67

Classically, Grothendieck's motives are only the pure motives, meaning abelian-ish things which capture the (Weil-cohomology-style) $H^i$ of smooth, projective varieties. To see the relationship with motivic cohomology, one should extend the notion of motive so that non-pure (i.e. "mixed") motives are allowed, these mixed motives being abelian-ish things ...

33

Torsten Ekedahl proposed a definition of higher Grothendieck groups of varieties. Unfortunately it seems that he never wrote anything down on this topic before passing away. Torsten had quite a large number of unfinished mathematical manuscripts and projects. I don't know what happened to them, although surely someone at Stockholm University has taken care ...

25

Two clarifications:
For anabelian geometry, you should ask how much information about a variety is contained in the Galois action on its etale fundamental group.
While it's true that the motivic Galois group is a higher-dimensional analogue of the Galois group, it also should be true that motives are "just" a special kind of Galois representation, i.e. ...

24

Here are some comments about the use of topologies in motivic homotopy theory. This is based on the discussion in Morel-Voevodsky's "A^1-homotopy theory of schemes" p.94-95 (MV below), I only add some background and references. I also comment on the differences between the development of the unstable and stable theories. I am not an expert, so please comment/...

24

For future references. Feel free to edit to include new cases, or any improvements.
As for 2015, the standard conjectures on algebraic cycles is unconditionally (at lest) known for $X$:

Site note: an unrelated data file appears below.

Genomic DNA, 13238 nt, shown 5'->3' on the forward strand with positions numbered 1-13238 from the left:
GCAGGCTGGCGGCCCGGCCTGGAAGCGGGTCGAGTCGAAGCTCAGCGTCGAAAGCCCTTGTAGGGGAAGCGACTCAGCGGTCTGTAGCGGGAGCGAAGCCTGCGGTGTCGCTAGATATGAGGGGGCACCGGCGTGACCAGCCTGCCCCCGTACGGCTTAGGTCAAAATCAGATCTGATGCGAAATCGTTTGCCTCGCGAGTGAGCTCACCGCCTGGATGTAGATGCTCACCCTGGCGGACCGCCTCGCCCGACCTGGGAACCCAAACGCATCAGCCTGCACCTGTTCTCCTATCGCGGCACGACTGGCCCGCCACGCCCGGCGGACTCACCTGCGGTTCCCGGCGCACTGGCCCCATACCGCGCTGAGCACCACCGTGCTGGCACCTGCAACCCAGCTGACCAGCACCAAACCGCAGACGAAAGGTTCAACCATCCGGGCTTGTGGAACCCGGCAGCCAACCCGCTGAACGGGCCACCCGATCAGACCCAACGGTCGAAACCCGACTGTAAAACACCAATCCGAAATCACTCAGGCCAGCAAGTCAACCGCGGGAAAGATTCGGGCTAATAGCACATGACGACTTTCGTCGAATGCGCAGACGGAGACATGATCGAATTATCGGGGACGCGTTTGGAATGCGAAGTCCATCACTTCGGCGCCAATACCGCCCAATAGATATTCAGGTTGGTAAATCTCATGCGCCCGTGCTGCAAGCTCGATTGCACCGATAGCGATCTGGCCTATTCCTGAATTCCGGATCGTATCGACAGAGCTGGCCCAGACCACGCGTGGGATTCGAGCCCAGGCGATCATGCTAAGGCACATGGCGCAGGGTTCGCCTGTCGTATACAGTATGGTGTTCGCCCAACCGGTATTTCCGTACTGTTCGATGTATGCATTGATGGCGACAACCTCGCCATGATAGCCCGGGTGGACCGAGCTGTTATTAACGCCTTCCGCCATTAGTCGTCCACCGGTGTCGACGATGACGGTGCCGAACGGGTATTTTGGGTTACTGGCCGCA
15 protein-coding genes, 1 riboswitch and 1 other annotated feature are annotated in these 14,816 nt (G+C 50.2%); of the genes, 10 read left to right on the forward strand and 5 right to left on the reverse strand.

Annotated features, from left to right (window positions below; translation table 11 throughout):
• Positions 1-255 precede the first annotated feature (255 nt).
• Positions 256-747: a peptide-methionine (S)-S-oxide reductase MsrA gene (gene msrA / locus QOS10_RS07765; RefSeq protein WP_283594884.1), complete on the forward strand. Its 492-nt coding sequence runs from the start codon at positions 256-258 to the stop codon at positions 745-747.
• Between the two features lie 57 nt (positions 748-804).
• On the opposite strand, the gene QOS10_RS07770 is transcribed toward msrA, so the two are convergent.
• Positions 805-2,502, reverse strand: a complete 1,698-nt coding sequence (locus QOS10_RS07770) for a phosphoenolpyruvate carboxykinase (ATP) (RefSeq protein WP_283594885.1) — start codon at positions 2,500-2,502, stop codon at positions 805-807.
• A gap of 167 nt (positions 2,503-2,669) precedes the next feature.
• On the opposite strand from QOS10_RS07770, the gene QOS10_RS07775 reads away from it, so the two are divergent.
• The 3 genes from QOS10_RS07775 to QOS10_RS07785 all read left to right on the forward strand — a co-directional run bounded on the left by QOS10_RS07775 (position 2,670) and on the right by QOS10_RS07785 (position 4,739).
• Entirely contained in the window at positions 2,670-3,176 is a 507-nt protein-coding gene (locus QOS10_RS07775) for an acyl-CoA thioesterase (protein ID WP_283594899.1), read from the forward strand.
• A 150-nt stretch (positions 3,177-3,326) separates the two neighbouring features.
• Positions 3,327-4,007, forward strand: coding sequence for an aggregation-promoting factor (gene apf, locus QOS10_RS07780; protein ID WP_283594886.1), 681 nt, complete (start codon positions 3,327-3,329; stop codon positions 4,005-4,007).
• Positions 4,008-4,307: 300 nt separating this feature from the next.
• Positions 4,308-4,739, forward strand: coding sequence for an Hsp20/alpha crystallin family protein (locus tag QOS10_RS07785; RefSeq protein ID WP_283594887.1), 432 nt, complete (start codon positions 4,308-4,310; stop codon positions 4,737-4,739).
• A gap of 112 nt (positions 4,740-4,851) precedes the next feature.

Lefschetz standard conjecture (Grothendieck conjectures $A(X)$ and $B(X)$)
a curve (trivial).
a surface with $H^1(X)=2\cdot\mathrm{Pic}^0(X)$ (Grothendieck).
an abelian ...

22

This circle of topics is certainly one of my favourite surprising connections in mathematics. I will try to outline what little I understand of the big picture. Apologies for the length.
Hilbert's 3rd problem and Dehn complexes: As is well-known, Hilbert's 3rd problem asked for examples of tetrahedra of equal volume which are not scissors congruent, and ...

answered Oct 31 '15 at 19:13

Matthias Wendt

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22

Here is a guess about the remark of Orlov. Suppose that one wants to define a good notion of noncommutative scheme, given that an affine noncommutative scheme is an associative algebra. Trying to define the spectrum of an associative algebra leads to various problems (c.f. this answer), so a different approach is needed. On the other hand there are ...

21

I wanted to contribute something because nobody's really explained why a t-structure on a stable $\infty$-category is the same thing as a t-structure on its homotopy category. It's not just because someone defined it as such in Definition 1.2.1.4 of Higher Algebra; it's because the most natural generalization is no generalization at all.
Roughly speaking, a ...

21

As for the first two questions (papers, results, and applications): For motivation, I'd recommend understanding the content of Batyrev's paper "Birational Calabi-Yau n-folds have equal Betti numbers" which proves the claim in its title. Using motivic integration techniques analogous to the $p$-adic techniques in Batyrev's paper, Kontsevich proved that $K$-...

21

[I've incorporated or addressed comments of Dan Petersen and Daniel Litt into this. My thanks to them.]
One sometimes says that $X$ admits a cellular decomposition if it admits a stratification by affine spaces. The isomorphism of the type you mention was known before Totaro, cf Fulton's Intersection Theory 19.1.11 (in my edition).
This applies to flag ...

21